The idea of deploying the Royal Navy to the Channel was considered in August 2020 during what was then a peak in attempted crossing due to the calm seas that month.

Many of the objections raised then remain valid:

• We do not have enough Offshore Patrol Vessels (the vessel-type previously considered for coastguard duties) available to conduct the proposed operations.
• The sight of a Royal Navy vessel in the Channel is likely to embolden prospective refugees as they understand that the Royal Navy is legally bound to pick them up should they be in distress, under UNCLOS.
• The proposals are a misuse of stretched Royal Navy resources – the Royal Navy had intended to use this class of ship to conduct counterterrorism, anti-smuggling, maritime defence and counter-narcotics.

The article in the Times last weekend ( indicates that a Rear Admiral of the Royal Navy is to be placed in charge of Border Force, Coastguard, Fisheries and Customs, in the English Channel. It must be noted that this is not a proposal for the MOD to assist HO, it is a subordination of HO. This follows the model used by the French authorities. Rather than using a traditional coast guard, France assigns a maritime prefect – usually a navy admiral – who coordinates the various agencies under the authority of the Prime Minister in Paris.

In the UK, these proposals represent a considerable re-ordering of departmental responsibility (transferring from HO to MOD). Of note: it may be that to strip away a Department’s responsibilities, without any consultation, surely reflects more on the competence of the Home Office rather than an issue within the structures of government itself. It is not clear what the Chain of Command would be in the event of this restructuring; whether the Rear Admiral in charge would be answerable to the First Sea Lord, the Defence Secretary or the Prime Minister is again not clear.

The article in the Times does not make clear whether Royal Navy ships would be deployed into the Channel, only that the Royal Navy would be given ‘primacy over all government ships.’ Should it be clarified that Royal Navy ships will be used in the English Channel alongside this restructuring, it may be useful to note where our Offshore Patrol Vessels are currently deployed.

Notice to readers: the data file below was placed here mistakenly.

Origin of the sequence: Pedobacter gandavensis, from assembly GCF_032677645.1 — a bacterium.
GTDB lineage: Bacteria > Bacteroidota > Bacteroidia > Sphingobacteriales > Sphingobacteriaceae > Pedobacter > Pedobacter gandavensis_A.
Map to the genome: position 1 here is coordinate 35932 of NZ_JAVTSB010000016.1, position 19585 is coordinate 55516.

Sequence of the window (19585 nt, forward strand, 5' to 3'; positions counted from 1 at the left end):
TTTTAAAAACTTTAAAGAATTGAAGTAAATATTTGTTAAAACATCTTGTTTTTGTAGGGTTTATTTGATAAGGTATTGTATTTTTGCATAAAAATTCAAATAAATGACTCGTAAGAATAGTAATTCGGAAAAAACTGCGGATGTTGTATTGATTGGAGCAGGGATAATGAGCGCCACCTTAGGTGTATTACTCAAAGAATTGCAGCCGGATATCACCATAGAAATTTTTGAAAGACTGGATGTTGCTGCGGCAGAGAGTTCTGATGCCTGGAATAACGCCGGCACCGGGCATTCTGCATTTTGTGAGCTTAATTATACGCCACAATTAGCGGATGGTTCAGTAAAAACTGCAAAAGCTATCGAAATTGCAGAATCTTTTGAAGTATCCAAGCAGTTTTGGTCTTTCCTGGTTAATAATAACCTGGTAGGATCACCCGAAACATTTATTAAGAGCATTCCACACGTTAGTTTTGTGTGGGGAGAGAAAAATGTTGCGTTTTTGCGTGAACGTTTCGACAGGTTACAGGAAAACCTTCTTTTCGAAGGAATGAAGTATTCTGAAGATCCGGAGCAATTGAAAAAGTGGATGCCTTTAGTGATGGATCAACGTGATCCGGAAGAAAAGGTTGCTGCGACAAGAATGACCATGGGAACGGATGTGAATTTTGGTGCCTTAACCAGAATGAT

9 River-Class Offshore Patrol Vessels

Current Deployment:

• HMS Clyde [decommissioned in 2019]
• HMS Mersey [previously part of Standing NATO Maritime Group 1, back out on patrol after Christmas – not clear where but unlikely to be in home waters]
• HMS Tamar [forward deployed to the Indo-Pacific]
• HMS Tyne [stationed in Portsmouth, usually deployed alongside MMO to counter illegal fishing]
• HMS Severn [brought back to service in 2020, after three years decommissioned, ostensibly to guard fisheries. Currently stationed at Falmouth]
• HMS Forth [permanently stationed in the Falkland Islands]
• HMS Trent [Mediterranean – NATO Operation ‘Sea Guardian’]
• HMS Medway [assigned long-term as Royal Navy ‘guardship’ in the Caribbean]
• HMS Spey [forward deployed to the Indo-Pacific]

It is unclear which OPVs the government believes should be deployed in the English Channel. As stated above, of the 8 OPVs currently commissioned, 5 are on long-term overseas assignment, one is likely to return to long-term overseas assignment imminently, and one is assigned to counter illegal fishing in our EEZ. Previous First Sea Lords have also called for an additional OPV to stationed in the Falklands.

HMS Severn would be the obvious vessel to police the crossings of refugees, although she was recommissioned ostensibly to protect fisheries alongside HMS Tyne.

Put simply, even if this was a good idea, the numbers are stretched and there would be very little chance of a sustained Royal Navy presence in this way.

Would a Royal Navy Ship in the English Channel Deter Crossings?

Ironically, if you were to start patrolling the English Channel effectively, you would arguably encourage more crossing attempts, as Royal Navy ships would under the same obligation to pick up struggling boats, under the first law of the sea, which is the prevention of loss of life at sea. This viewpoint has been echoed by Migrant Watch; Alp Mehmet from Migration Watch said: “We will end up with more arriving because they know they will be picked up safely and brought here.” Many stakeholders have since stated that the sight of a Royal Navy ship in the Channel would embolden more to attempt crossing.

When these proposals were raised previously in August 2020, a MOD source told the PA news agency the idea of using the Navy was “completely potty” and could put lives at risk. This source added, “it’s beyond absurd to think that we should be deploying multi-million-pound ships and elite soldiers to deal with desperate people barely staying afloat on rubber dinghies in the Channel.”

The Royal Navy had intended to use this class of ship to conduct counterterrorism, anti-smuggling, maritime defence and counter-narcotics. The MOD has never earmarked OPVs for deployment in this way and it would seem disproportionate to do so.

These proposals instead seem to be an unsophisticated attempt to appease the right of the Conservative Party (hence ‘Operation Red Meat’). However, it would weaken our maritime capabilities by deploying disproportionate force when it is needed elsewhere, stretch already thinned Royal Navy resources and actually further embolden refugees to attempt crossings.